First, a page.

Wednesday, August 31, 2005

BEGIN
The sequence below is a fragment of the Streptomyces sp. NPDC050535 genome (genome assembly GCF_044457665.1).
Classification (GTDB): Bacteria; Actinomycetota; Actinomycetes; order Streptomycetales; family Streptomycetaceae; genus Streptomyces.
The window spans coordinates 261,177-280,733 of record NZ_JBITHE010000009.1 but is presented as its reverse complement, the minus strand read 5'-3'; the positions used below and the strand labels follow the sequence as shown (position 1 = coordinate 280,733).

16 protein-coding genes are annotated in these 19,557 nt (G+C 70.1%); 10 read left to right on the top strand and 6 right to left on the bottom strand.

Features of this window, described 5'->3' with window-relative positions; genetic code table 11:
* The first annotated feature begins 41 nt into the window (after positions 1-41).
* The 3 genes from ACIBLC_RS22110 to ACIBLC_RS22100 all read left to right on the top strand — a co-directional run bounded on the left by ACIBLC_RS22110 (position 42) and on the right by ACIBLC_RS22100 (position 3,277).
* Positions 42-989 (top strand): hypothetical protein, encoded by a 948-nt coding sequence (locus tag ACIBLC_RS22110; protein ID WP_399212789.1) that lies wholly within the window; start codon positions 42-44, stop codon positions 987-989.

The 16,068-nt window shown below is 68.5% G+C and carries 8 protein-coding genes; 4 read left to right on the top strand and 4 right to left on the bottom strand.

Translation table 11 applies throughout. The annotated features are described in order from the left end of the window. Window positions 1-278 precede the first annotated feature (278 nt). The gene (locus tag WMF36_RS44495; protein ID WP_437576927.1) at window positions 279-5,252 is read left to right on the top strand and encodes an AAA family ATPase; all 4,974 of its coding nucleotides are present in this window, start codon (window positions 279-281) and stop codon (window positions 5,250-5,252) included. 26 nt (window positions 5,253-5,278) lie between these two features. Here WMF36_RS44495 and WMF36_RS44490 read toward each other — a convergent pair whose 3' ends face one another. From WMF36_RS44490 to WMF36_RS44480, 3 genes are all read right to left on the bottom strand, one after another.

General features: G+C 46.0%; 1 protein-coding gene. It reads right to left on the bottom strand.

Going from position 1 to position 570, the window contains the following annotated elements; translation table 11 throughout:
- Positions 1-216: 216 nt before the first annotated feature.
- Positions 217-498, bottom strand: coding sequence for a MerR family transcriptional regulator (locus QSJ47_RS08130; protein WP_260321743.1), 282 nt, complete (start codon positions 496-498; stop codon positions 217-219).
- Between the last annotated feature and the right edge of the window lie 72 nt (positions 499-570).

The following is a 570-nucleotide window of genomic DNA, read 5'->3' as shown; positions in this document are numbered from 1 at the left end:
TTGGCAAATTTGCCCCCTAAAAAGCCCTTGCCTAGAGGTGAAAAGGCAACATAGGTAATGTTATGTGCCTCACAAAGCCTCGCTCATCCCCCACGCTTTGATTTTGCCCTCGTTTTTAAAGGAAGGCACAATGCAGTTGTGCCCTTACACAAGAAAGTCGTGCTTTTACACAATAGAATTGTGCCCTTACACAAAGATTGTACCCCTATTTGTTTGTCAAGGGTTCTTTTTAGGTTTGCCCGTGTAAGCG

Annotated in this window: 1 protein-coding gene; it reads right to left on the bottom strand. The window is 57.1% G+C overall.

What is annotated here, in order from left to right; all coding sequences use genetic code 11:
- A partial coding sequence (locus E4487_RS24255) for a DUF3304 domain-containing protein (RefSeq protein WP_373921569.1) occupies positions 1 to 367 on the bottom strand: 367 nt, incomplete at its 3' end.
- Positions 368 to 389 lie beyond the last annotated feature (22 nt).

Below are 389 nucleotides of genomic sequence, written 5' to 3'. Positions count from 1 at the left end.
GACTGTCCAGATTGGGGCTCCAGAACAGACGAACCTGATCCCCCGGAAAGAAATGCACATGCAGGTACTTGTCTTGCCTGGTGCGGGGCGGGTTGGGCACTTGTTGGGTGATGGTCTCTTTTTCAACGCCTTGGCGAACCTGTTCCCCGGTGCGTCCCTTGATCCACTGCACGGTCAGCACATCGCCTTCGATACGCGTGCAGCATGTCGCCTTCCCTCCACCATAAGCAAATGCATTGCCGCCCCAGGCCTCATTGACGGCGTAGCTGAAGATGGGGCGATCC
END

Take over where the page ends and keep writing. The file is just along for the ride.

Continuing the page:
John Hardy Griffith flew many early experimental airplanes, helping to explore the realm of transonic and supersonic flight. He flew nine flights in the X-1, three flights in the X-4, sixteen flights in the D-558-1 and eight in the D-558-2. Griffith was also the senior experimental pilot on the F7U Cutlass in 1957. Griffith received two Distinguished Flying Crosses and four Air Medals for combat in the South Pacific during World War II. He was stationed in New Guinea and flew 189 combat missions in a P-40 in 1942 and 1943 with the 5th Air Force. He graduated with honors from Purdue University in 1948 with a Bachelor’s of Science in Aeronautical Engineering. In 1949 Griffith became a NACA research pilot for the High Speed Flight Research Unit at Edwards Air Force Base, where he flew the X-1, taking it supersonic. The X-1 was the first aircraft capable of supersonic flight and Griffith’s research contributed greatly to the understanding of the aerodynamics encountered in that region of flight. He left NACA in 1951 to fly for Chance Vought on the F7U Cutlass. From 1952 to 1960 he flew for Westinghouse as chief pilot for the Gas Turbine Division. He was later an airline pilot and flight instructor for United Airlines on the DC-6 and Boeing 727. Griffith also worked with the FAA from 1960 to 1966 in flight test certification of aircraft and on the supersonic transport evaluation team. He was a flight instructor on the DC-6 and then the B-727 for United Air Lines from 1966 to 1981. Griffith grew up in Homewood Illinois, watching commercial DC-3 planes flying over his home and dreaming of becoming a pilot. During the Great Depression, his family lost their home, and he went to live with an Aunt, graduating in pre-engineering from Thornton Junior College before joining the military. After completing his military service and education, Griffith finally began his career as a test pilot; he knew he was doing what he wanted to do. In a 45 year career, Griffith has flown nearly 80 different aircraft including 20 military propeller and jet fighters, 13 cargo and bomber aircraft, 28 trainers and light aircraft, 7 seaplane and helicopters and 6 airline transports. He flew 4,000 hours in the B-727, bringing his total flight time to over 9,000 hours.